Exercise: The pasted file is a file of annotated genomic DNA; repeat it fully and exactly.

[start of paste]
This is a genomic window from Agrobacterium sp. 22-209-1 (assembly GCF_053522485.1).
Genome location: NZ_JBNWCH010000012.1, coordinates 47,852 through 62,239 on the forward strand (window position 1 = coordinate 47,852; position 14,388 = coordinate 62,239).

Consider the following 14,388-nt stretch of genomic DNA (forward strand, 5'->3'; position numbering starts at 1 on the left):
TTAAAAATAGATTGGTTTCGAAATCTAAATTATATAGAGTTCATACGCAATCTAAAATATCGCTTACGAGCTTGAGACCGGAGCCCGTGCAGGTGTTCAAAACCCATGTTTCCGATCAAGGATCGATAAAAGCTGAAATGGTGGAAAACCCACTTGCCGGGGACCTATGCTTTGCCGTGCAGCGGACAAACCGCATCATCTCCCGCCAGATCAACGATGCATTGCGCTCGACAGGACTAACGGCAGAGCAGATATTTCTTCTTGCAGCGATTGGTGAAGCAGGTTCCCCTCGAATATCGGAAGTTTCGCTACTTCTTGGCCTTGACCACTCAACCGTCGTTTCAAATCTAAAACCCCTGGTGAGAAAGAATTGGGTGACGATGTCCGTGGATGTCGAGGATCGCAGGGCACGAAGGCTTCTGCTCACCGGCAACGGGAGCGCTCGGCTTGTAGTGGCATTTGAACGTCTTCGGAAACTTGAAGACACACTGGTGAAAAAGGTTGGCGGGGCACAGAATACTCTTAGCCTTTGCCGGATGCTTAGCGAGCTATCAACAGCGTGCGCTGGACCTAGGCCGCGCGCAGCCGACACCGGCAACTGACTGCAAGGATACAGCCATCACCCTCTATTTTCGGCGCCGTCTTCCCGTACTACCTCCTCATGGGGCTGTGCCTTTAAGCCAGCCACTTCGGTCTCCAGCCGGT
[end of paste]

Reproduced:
This is a genomic window from Agrobacterium sp. 22-209-1 (assembly GCF_053522485.1).
Genome location: NZ_JBNWCH010000012.1, coordinates 47,852 through 62,239 on the forward strand (window position 1 = coordinate 47,852; position 14,388 = coordinate 62,239).

Consider the following 14,388-nt stretch of genomic DNA (forward strand, 5'->3'; position numbering starts at 1 on the left):
TTAAAAATAGATTGGTTTCGAAATCTAAATTATATAGAGTTCATACGCAATCTAAAATATCGCTTACGAGCTTGAGACCGGAGCCCGTGCAGGTGTTCAAAACCCATGTTTCCGATCAAGGATCGATAAAAGCTGAAATGGTGGAAAACCCACTTGCCGGGGACCTATGCTTTGCCGTGCAGCGGACAAACCGCATCATCTCCCGCCAGATCAACGATGCATTGCGCTCGACAGGACTAACGGCAGAGCAGATATTTCTTCTTGCAGCGATTGGTGAAGCAGGTTCCCCTCGAATATCGGAAGTTTCGCTACTTCTTGGCCTTGACCACTCAACCGTCGTTTCAAATCTAAAACCCCTGGTGAGAAAGAATTGGGTGACGATGTCCGTGGATGTCGAGGATCGCAGGGCACGAAGGCTTCTGCTCACCGGCAACGGGAGCGCTCGGCTTGTAGTGGCATTTGAACGTCTTCGGAAACTTGAAGACACACTGGTGAAAAAGGTTGGCGGGGCACAGAATACTCTTAGCCTTTGCCGGATGCTTAGCGAGCTATCAACAGCGTGCGCTGGACCTAGGCCGCGCGCAGCCGACACCGGCAACTGACTGCAAGGATACAGCCATCACCCTCTATTTTCGGCGCCGTCTTCCCGTACTACCTCCTCATGGGGCTGTGCCTTTAAGCCAGCCACTTCGGTCTCCAGCCGGT